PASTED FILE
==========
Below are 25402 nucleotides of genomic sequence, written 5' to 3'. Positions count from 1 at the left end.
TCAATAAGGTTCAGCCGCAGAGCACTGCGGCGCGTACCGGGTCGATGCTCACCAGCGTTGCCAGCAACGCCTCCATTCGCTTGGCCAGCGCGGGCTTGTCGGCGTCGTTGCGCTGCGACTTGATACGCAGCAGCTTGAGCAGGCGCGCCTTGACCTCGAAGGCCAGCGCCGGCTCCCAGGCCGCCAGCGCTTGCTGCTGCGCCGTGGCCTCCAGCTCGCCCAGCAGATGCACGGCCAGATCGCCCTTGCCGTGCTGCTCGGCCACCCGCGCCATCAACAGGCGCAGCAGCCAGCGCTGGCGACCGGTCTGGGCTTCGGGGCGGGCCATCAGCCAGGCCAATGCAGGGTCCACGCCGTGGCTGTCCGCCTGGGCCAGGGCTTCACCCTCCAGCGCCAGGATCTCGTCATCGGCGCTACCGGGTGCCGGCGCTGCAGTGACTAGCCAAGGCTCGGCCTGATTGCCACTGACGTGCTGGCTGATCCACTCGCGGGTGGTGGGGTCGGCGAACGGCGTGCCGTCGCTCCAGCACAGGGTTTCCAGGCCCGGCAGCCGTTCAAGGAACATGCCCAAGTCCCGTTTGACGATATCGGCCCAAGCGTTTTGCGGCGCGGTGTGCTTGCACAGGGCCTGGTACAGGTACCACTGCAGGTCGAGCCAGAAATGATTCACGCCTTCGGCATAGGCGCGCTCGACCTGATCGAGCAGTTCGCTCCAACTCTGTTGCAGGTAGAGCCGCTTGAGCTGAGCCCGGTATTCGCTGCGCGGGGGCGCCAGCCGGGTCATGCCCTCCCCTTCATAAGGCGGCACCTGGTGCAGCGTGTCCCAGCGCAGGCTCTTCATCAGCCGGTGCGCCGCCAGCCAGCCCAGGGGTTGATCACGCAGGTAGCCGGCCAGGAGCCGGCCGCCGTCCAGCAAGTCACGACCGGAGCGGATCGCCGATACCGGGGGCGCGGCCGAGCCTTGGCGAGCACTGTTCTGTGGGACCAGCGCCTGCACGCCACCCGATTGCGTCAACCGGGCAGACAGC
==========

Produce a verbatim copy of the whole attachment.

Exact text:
Below are 25402 nucleotides of genomic sequence, written 5' to 3'. Positions count from 1 at the left end.
TCAATAAGGTTCAGCCGCAGAGCACTGCGGCGCGTACCGGGTCGATGCTCACCAGCGTTGCCAGCAACGCCTCCATTCGCTTGGCCAGCGCGGGCTTGTCGGCGTCGTTGCGCTGCGACTTGATACGCAGCAGCTTGAGCAGGCGCGCCTTGACCTCGAAGGCCAGCGCCGGCTCCCAGGCCGCCAGCGCTTGCTGCTGCGCCGTGGCCTCCAGCTCGCCCAGCAGATGCACGGCCAGATCGCCCTTGCCGTGCTGCTCGGCCACCCGCGCCATCAACAGGCGCAGCAGCCAGCGCTGGCGACCGGTCTGGGCTTCGGGGCGGGCCATCAGCCAGGCCAATGCAGGGTCCACGCCGTGGCTGTCCGCCTGGGCCAGGGCTTCACCCTCCAGCGCCAGGATCTCGTCATCGGCGCTACCGGGTGCCGGCGCTGCAGTGACTAGCCAAGGCTCGGCCTGATTGCCACTGACGTGCTGGCTGATCCACTCGCGGGTGGTGGGGTCGGCGAACGGCGTGCCGTCGCTCCAGCACAGGGTTTCCAGGCCCGGCAGCCGTTCAAGGAACATGCCCAAGTCCCGTTTGACGATATCGGCCCAAGCGTTTTGCGGCGCGGTGTGCTTGCACAGGGCCTGGTACAGGTACCACTGCAGGTCGAGCCAGAAATGATTCACGCCTTCGGCATAGGCGCGCTCGACCTGATCGAGCAGTTCGCTCCAACTCTGTTGCAGGTAGAGCCGCTTGAGCTGAGCCCGGTATTCGCTGCGCGGGGGCGCCAGCCGGGTCATGCCCTCCCCTTCATAAGGCGGCACCTGGTGCAGCGTGTCCCAGCGCAGGCTCTTCATCAGCCGGTGCGCCGCCAGCCAGCCCAGGGGTTGATCACGCAGGTAGCCGGCCAGGAGCCGGCCGCCGTCCAGCAAGTCACGACCGGAGCGGATCGCCGATACCGGGGGCGCGGCCGAGCCTTGGCGAGCACTGTTCTGTGGGACCAGCGCCTGCACGCCACCCGATTGCGTCAACCGGGCAGACAGC